During our Windows migration, we did a lot of upgrades remotely, we wanted the ability to “watch” the progress, besides just watching the server reports. I decided to look into using Dart Remote for this. There were some great blogs out there, and I’ll reference them here. Much of what I have done has been borrowed form Alex Verboon - http://www.verboon.info/2013/04/integrating-dart-8-0-sp1-remote-connection-into-the-sccm-2012-osd-process/
After finding DaRT was limited to PE, I decided to also use VNC for the later steps in the TS, pulling much of the information from this Post: Jeremy .. http://syswow.blogspot.com/2012/05/remote-control-during-sccm-osd-without.html
Highly recommend you look at those posts for additional information, as they describe some of the things in more detail. Several of my steps are borrowed nearly directly from them… just updated slightly.
The way I’m proposing you do it, everything is contained in the package, no changes to the Boot Media or OS, and all the files get deleted automatically at the end of the TS Process.
Left Side = DaRT Remote Monitoring OSD Process (PE) – Right Side = Machine during OSD (VM)
Left Side = VNC Remote Monitoring OSD Process (Windows) – Right Side = Machine during OSD (VM)
- Install Windows ADK – Using Windows 10 (July release – 10.0.26624)
- Install MDOP DaRT (Example is 2015, DaRT 10, but have done with with DaRT 8.1 in past)
- Windows 10 Media – I’m using July Release – Have available to mount for creating Dart file.
- VNC – Assumes you have vncviewer.exe in c:\Program Files\VNC\vncviewer.exe
- Download the ZIP file with required file here (ultravnc 1210 ALL bin zip 22.214.171.124)
- Once ADK & DaRT are installed, You will need to grab the Toolsx86.cab & Toolsx64.cab files located in: C:\Program Files\Microsoft DaRT\v10 - In this example, I’ll be building the x64 version, as we only use x64 boot media, but it should be easy to replicate this process for the x86 version.
- On your Source Server, create this Directory Structure: ..\DaRT10OSD\DaRTRemote\Windows\System32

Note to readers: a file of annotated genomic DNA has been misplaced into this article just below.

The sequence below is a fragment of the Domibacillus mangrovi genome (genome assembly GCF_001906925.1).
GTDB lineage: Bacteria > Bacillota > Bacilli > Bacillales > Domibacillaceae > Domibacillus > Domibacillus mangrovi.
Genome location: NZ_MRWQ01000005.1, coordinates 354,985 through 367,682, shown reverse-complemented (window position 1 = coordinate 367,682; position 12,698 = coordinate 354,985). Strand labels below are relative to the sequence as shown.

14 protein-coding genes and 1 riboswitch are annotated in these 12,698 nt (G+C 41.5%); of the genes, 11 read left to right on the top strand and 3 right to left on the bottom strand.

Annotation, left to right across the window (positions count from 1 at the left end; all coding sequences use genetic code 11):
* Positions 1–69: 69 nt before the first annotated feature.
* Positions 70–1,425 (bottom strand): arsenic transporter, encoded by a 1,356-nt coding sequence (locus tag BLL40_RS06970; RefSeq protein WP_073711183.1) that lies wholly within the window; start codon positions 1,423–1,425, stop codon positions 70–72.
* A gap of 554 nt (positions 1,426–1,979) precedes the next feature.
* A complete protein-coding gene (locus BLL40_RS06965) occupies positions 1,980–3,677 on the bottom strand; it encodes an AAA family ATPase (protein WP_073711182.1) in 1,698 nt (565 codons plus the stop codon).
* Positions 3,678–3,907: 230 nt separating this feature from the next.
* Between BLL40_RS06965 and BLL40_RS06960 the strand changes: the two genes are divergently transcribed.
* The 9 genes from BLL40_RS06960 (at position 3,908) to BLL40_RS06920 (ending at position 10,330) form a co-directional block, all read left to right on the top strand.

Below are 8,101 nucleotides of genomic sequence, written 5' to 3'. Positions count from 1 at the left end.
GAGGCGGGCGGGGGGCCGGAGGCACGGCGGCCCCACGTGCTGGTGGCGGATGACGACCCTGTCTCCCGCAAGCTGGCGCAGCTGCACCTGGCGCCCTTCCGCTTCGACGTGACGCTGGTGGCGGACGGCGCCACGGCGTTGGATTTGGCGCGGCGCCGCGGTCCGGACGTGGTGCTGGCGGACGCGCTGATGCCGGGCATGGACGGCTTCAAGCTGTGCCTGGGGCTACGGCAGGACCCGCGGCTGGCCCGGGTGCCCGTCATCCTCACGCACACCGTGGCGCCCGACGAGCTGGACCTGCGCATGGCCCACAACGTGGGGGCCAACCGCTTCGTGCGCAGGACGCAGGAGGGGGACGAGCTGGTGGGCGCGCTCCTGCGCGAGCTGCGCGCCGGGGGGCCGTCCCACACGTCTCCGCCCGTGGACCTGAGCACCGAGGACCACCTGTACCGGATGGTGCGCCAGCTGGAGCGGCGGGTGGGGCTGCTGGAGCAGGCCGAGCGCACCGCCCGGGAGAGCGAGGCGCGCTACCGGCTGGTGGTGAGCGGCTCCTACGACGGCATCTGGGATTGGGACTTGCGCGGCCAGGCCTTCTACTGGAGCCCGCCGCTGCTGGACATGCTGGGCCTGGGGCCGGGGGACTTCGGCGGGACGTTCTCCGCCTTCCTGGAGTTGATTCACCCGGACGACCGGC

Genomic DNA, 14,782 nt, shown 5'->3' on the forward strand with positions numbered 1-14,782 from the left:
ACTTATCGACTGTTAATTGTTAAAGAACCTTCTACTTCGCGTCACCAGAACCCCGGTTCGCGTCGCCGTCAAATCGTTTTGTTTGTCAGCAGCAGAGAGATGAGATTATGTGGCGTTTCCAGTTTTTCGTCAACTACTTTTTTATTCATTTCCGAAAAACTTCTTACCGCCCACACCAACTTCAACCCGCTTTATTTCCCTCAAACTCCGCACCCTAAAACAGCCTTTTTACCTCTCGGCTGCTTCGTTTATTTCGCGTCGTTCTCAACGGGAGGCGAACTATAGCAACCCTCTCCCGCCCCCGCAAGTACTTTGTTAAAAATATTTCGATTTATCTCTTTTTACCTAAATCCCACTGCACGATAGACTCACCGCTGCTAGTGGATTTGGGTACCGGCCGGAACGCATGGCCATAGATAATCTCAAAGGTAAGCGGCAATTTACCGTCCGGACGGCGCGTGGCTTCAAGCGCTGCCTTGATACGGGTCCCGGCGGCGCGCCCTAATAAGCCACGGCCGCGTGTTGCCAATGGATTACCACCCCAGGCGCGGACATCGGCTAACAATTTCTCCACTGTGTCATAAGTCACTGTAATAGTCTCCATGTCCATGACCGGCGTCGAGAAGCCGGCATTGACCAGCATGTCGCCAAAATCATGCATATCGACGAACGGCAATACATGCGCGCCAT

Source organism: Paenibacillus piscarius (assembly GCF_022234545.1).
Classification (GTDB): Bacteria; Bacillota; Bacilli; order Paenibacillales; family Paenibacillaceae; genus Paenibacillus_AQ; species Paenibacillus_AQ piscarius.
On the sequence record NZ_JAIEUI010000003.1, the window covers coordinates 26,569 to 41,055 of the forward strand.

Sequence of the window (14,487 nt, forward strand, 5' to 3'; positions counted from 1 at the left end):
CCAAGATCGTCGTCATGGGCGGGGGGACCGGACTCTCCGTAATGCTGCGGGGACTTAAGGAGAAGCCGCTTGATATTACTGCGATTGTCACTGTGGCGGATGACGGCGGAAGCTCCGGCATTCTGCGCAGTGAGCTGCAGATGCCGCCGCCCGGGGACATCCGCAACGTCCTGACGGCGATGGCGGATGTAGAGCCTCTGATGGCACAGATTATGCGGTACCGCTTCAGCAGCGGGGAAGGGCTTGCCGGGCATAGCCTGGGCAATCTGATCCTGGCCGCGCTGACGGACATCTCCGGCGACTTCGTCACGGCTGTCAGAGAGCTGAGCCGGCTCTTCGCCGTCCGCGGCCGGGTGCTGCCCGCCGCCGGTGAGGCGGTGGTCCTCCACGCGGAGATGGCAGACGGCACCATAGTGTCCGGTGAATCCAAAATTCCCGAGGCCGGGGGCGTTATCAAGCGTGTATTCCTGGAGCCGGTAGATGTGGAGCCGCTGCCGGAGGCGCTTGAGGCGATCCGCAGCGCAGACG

- Extract the following files from the CAB File (note that I’m using the x64 version) and copy them to the System32 folder.
- Extract the files from the VNC Download Uvnc_1210_bin.zip\win7\X64
- vncviewer.exe will need to be placed on here: c:\Program Files\VNC\vncviewer.exe on your IT machines that you wish to monitor from
- winvnc.exe copied to the ..\DaRT10OSD folder
- create StartVNC.cmd file that
- netsh advfirewall set currentprofile state off
- cmd.exe /c start winvnc.exe
- launch winvnc.exe on a test computer, it should prompt to set the settings for the server, set your password, I used OSD@dm1n for VNC Password & OSDV13w for ViewOnly – which will be referenced later on in another script.
- Download the StartRemoteRecovery.zip created by Alexey Semibratov, but modified by me HERE – Original File by Alexey HERE
- StartRemoteRecovery.wsf has a lot of additional lines I’ve added to set the Link Name, and create a Link for VNC as well.
- Line 160 = VNC password you created earlier
- Line 147 = Path of your DartRemoteViewer, might need to be changed based on the version of DaRT you’re using.
- On some networks, not all ports are open, so we will set it to use static port 3388. This information is stored in a file called DartConfig.dat, which is only generated using the DaRT Recovery Image wizard (PreReq) – So lets walk through that…